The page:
Debates about the different ways women approach motherhood dominate news coverage about parenthood these days, with fathers' experiences often left unexamined.
A look at what the poll found on how men view fatherhood, and the changes it has brought for those who have become dads:
Becoming a dad
About 8 in 10 fathers surveyed said they always knew they wanted to have children, compared with about 7 in 10 mothers, and 69 percent of dads called that long-standing desire to have children an important factor in their decision to have kids.
Dads were more likely than moms in the poll to say they saw positive effects from fatherhood on their love life and career, and they are just as likely as moms to say it improved their overall happiness, sense of accomplishment and sense of purpose.
When weighing whether to become a parent, mothers and fathers placed similar levels of importance on where they stood in their career and the impact having kids might have on their social life, and like mothers, saw having found the right person to have a child with and the joy of having children as the most important considerations.
Aspiring to fatherhood
Men who do not have children were just as likely as women without kids to say they want them someday. Among men under age 35, 91 percent are dads already or say they think they would like to have children someday.
Men were more likely than women to say the main reason they'd like to become fathers someday is to carry on traditions or family history. According to the poll, 14 percent of men called that a top reason compared with 4 percent of women. Women place greater emphasis on wanting to be a parent, to care for and raise a child -- 22 percent among women who want children compared with 2 percent among men.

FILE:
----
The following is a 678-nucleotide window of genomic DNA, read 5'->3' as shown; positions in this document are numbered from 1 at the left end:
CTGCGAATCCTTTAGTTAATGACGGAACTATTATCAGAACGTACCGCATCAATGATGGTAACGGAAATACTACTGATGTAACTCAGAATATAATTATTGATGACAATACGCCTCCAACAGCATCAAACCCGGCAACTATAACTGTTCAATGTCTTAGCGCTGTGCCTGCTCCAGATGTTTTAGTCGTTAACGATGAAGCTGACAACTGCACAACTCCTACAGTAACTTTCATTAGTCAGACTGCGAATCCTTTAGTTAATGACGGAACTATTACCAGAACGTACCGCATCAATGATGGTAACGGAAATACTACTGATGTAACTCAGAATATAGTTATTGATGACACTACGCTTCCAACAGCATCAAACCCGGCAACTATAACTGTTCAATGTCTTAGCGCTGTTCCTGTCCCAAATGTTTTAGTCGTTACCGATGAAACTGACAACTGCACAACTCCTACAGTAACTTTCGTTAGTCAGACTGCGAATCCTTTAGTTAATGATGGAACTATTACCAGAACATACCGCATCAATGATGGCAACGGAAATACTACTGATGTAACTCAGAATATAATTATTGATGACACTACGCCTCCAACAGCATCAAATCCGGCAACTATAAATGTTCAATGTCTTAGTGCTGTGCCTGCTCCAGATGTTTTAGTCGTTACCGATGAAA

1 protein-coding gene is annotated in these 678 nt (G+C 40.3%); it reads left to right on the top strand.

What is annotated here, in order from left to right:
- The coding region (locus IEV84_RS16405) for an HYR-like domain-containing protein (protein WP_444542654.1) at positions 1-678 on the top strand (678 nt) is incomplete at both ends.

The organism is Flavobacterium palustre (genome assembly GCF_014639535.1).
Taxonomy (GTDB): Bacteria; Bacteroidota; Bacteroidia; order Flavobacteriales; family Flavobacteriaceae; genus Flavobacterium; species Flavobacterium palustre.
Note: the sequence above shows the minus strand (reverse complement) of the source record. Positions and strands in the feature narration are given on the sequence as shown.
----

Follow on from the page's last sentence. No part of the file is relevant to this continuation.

Married, with kids
Three-quarters of dads said they were married when their first child was born. Among those men who aren't married and who would like to have children, about one-quarter say they would consider having or adopting a child without a partner, though 88 percent within this group say they do want to get married someday.
Men are a bit more skeptical than women that a single mother can do as good a job raising a child as two parents can, and men are more likely to say an increase in the number of single mothers is bad for society. Still, about half of men in the survey said the growing variety in family arrangements these days ultimately doesn't make much difference.
The AP-WE tv poll was conducted May 15-23, 2013, using KnowledgePanel, GfK's probability-based online panel. It involved online interviews with 1,277 people age 18-49, including interviews with 637 men. The survey has a margin of sampling error of plus or minus 3.8 percentage points for all respondents; it is larger for subgroups.
KnowledgePanel is constructed using traditional telephone and mail sampling methods to randomly recruit respondents. People selected who had no Internet access were given it for free.
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